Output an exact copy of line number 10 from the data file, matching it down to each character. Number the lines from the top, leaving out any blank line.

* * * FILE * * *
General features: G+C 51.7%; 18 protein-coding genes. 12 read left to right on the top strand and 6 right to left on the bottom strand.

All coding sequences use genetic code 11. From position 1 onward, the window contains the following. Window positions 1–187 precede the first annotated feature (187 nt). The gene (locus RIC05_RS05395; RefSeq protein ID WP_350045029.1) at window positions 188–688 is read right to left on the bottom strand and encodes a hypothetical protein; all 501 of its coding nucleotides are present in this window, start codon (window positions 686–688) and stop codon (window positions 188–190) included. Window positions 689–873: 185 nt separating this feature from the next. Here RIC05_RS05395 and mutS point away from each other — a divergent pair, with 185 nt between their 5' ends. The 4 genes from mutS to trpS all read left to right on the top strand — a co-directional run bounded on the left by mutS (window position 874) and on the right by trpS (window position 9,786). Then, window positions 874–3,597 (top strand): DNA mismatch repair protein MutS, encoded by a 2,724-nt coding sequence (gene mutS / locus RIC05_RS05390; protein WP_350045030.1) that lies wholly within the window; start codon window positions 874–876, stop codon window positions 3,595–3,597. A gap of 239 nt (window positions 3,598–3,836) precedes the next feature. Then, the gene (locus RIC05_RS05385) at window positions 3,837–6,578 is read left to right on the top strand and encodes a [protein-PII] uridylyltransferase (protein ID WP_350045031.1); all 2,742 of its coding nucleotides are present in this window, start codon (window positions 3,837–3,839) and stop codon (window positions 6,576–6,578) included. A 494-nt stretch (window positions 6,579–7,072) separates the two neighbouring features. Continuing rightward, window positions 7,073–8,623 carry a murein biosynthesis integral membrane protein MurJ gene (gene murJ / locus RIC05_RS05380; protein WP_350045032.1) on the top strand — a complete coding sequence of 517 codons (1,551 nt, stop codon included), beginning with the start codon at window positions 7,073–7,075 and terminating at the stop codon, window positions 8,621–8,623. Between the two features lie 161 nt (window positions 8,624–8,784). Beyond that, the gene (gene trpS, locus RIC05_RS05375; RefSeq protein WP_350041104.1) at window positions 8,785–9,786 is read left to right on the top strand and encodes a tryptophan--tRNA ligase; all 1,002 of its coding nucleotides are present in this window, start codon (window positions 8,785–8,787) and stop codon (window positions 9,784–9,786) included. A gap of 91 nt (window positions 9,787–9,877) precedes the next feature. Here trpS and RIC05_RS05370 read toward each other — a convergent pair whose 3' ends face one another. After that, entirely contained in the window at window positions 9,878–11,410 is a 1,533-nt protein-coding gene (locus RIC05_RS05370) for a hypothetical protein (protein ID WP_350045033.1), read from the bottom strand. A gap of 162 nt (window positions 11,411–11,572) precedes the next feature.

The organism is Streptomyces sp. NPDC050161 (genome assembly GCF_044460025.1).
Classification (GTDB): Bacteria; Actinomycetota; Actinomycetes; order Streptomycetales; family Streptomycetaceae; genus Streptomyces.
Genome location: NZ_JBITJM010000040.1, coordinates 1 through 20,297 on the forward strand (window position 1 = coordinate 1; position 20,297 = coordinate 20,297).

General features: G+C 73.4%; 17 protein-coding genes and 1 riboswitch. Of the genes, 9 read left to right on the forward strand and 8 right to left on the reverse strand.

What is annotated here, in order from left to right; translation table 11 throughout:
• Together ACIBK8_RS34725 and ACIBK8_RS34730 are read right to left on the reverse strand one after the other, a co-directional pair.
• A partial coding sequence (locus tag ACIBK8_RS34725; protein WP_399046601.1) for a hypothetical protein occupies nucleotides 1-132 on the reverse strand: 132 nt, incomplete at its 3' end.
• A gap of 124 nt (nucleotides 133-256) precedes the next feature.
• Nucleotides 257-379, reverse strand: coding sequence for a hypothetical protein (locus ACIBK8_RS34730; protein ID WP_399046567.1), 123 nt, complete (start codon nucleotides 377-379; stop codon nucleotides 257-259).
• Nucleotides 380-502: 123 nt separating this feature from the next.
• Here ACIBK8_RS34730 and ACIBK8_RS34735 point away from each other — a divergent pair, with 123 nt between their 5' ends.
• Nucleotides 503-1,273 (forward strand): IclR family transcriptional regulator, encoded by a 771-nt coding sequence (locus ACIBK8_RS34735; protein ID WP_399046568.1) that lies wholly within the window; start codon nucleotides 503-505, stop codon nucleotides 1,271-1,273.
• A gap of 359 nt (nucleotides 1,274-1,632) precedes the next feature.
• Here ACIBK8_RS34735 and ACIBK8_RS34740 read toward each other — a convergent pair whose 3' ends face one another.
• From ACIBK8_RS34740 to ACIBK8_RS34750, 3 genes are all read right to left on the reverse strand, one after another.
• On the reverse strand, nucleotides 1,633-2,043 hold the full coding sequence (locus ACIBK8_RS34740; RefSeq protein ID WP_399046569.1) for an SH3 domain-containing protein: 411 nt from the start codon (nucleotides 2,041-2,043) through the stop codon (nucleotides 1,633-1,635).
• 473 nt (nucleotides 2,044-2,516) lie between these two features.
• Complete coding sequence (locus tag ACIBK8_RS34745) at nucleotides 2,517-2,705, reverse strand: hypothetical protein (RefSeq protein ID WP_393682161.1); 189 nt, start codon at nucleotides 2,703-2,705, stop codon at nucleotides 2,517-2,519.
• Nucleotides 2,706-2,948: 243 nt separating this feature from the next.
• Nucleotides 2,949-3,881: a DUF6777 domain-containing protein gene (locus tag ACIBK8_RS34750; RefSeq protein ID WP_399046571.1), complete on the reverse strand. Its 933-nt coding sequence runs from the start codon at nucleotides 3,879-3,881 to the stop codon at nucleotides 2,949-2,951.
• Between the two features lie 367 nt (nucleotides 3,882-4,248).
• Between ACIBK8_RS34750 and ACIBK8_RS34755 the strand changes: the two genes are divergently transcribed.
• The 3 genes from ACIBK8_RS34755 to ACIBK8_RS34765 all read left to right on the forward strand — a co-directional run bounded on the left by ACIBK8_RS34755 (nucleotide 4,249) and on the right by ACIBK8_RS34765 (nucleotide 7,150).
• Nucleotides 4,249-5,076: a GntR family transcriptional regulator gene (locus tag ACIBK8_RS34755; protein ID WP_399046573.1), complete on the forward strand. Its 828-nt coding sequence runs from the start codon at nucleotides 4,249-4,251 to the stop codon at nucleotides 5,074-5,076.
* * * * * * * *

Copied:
• A gap of 124 nt (nucleotides 133-256) precedes the next feature.